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I was wanting to put in a Hide away ironing board, but they are very expensive for even the basic models.  So I decided to see what I could do for less.

I Sketchuped 2 models, one that fits in two stud bays, and one that fits in only one.
Here are pics of both.


They both have room for the iron to sit on a shelf or alternatively attach a mount for it.
The larger one has a power outlet, which can also be added to the smaller model.
They should both be able to fit a flexible lamp too.
Or alternatively they can have an outlet and lamp in one.
They both stick out of the wall in 2x4 construction, are flush in 2x6 construction and can be wall mounted if needed.

The larger cabinet is designed to fit an over the door ironing board and the frame of it can easily be clamped to the sides of the cabinet.

The smaller cabinet is designed to fit a folding tabletop ironing board with the board resting on the door.  I think that if you used a set of folding shelf brackets you could support the weight, upside down for the brackets but they're strong.

Let me know if this looks like a good project and I'll finalize the plans and put them up here.
Tim

Tags: bay, built, hole, iron, pocket, stud

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I'd love to see the plans for the larger unit. Looks great!
So glad to see these! I too had thought the quality ones were overpriced. I have a spot I have wanted to put one of these but am having trouble finding the hardware. Your suggestions are good ones. So the folding shelf brackets would fit on the "door" with the ironing board resting on it? I think I like the larger one better. Could the over the door ironing board attach permanently? And are these deep enough for the iron to store inside?
I say finish the plans! Great work!
The iron, the light, your accessories, like spray starch, anti-static spray, and lint roller brushes would all fit in there.
An alternative to just setting your iron on one of the shelves or using a hanger is a silicone iron rest too.

The small cabinet is designed to use as a table. Now that I'm thinking about it, the door can open down if mounted higher on the wall or, if mounted near, or at the floor, the door can open up. Either way you'd be using the door as a table to rest the ironing board on it.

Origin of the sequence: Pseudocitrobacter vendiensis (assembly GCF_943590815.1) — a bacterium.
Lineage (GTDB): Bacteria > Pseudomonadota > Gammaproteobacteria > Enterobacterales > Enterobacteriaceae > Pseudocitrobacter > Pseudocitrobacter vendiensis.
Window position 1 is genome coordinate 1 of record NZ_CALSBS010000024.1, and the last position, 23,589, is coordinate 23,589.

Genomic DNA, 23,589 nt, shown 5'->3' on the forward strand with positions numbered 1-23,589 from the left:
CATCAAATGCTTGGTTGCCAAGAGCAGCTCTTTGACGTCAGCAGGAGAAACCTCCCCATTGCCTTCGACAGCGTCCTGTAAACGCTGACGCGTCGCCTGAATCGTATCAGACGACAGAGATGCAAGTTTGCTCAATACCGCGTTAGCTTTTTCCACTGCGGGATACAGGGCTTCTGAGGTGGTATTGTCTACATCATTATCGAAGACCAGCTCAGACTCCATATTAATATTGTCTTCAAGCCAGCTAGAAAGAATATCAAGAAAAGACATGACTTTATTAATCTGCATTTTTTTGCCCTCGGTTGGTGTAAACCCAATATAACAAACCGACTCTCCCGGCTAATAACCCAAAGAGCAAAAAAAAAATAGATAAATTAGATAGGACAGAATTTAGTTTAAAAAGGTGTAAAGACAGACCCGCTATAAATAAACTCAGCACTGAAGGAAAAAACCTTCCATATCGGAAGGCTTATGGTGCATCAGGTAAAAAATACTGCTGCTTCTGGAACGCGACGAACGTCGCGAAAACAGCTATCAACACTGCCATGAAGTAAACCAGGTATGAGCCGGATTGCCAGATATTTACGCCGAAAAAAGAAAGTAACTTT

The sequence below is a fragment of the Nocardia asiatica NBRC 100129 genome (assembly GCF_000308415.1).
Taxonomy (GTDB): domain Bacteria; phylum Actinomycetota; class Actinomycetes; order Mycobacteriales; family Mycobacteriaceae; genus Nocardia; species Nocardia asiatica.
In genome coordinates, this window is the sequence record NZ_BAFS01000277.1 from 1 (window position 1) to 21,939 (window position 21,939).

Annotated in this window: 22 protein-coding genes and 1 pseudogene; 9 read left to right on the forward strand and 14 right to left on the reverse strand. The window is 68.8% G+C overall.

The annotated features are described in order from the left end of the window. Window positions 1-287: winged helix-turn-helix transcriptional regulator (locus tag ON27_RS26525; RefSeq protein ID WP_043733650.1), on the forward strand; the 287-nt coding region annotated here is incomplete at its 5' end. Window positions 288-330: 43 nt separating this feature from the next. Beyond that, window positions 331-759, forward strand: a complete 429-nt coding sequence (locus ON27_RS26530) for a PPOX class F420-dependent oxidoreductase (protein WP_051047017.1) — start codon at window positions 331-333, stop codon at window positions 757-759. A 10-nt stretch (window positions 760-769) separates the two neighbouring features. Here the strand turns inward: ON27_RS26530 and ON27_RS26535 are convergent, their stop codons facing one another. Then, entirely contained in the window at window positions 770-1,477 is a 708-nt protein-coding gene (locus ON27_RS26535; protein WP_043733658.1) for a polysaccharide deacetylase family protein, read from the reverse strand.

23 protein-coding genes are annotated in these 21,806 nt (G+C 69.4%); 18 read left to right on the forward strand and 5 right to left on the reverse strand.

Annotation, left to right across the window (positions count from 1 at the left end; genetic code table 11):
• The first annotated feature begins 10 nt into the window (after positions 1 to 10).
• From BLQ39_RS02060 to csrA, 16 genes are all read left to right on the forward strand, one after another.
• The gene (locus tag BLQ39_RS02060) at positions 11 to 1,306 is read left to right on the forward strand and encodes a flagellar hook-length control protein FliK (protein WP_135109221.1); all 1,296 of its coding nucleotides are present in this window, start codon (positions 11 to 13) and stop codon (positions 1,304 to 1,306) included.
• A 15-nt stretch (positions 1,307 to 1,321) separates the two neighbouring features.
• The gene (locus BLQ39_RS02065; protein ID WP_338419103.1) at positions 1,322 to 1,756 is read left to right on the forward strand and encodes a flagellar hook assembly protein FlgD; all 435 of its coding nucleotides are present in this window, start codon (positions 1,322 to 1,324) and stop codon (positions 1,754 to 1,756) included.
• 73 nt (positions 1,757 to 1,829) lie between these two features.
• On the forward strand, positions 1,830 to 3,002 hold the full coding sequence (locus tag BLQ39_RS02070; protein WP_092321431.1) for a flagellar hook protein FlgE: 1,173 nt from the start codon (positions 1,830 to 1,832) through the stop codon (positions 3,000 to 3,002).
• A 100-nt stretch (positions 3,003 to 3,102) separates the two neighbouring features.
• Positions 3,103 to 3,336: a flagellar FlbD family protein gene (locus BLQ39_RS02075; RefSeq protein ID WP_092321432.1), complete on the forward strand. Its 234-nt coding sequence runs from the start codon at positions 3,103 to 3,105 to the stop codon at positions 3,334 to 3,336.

The large cabinet, the door swings out of the way and the "door mounted ironing board" would be mounted inside the large cavity, and mounted to the sides of the cabinet, using a standard plumbing strap like one of these or this. You can pick them up at any hardware store.

I haven't tested the quality of any of these components.
The design was for affordability, sadly I couldn't justify the cost of one of the pre-built ones or the high end stuff like Rockler had

Either cabinet is a 5.5" deep box with a back and can be face framed, trimmed, or just put a door on it, like these plans. you can even get fancy with the door, or put two doors on the large box. I designed them to use either 1 or 2 stud bays if studded in.
Great project, Tim! Thanks for sharing. This project was featured on the Kreg Jig Facebook Fan Page!
Thanks for answering the questions! I had looked at the prebuilt iron centers Rockler has and I just don't like to iron enough to justify the 200.00 - 400.00 price tag! Please update us on your plans!
List follows for the large cabinet.
50 1" Kreg Screws
50 1 1/4" Kreg Screws
6 1x6x4 for the cabinet. ~$21.00
3 1x4x4 for the door. ~$6.00
1 sheet 1/2x4x4 Sanded Plywood for the back of the cabinet and the door panel. ~$18.00
1 Over the door ironing board. ~$28.00

Total cost not including the screws, as they are much cheaper when purchased in bulk.
Cabinet built with materials listed: ~$73.00

Cut your pieces as we work on them to ensure they all fit properly
Step 1 Build your box.
Parts C-1 and C-4
Put the pocket holes on the outside for the sides if you want to build it into a wall for a much cleaner look inside.
Put the pocket holes on the inside if you are surface mounting the box.
(the top and bottom holes would be rarely seen and thus can be on the outside)


Step 2 Divider and shelves.
Parts C-2 and C-6
Cut your divider and notch it for the support bar at the top.
Attach your divider into the cabinet, making the opening slightly wider than the ironing board frame.
Cut your shelves and mount them also, space the shelf height to fit your Iron and accessories.
If you are building in a regular electrical outlet, use a shelf piece for the front of the box.


Step 3 Attack the back.
Part S-1

Step 4 Build the door frame.
Parts C-3 and C-5


Step 5 Attach the door panel.
Part S-2


Step 6 Attach the door to the cabinet.

The cabinet measures 27"w x 48"h x 6 3/4"d and is 5 1/2"d inside.
If you build it into a wall, stud out the the same as a window, and you'll have 1/4" on all sides to shim it straight on the wall.
Mount it to the studs through the sides of the cabinet.
If you wall mount it, attach it to two studs through the top rail and also at the bottom of the cabinet.

Wow, this is awesome! Thanks for posting!
If you plan on building with two doors, buy 2 extra 1x4x4 boards.

View with even doors. Alternatively, you can have 2 door sizes to close at the center divider, this would likely use a single board as the door for the thinner door, 1/2" wider than the opening.

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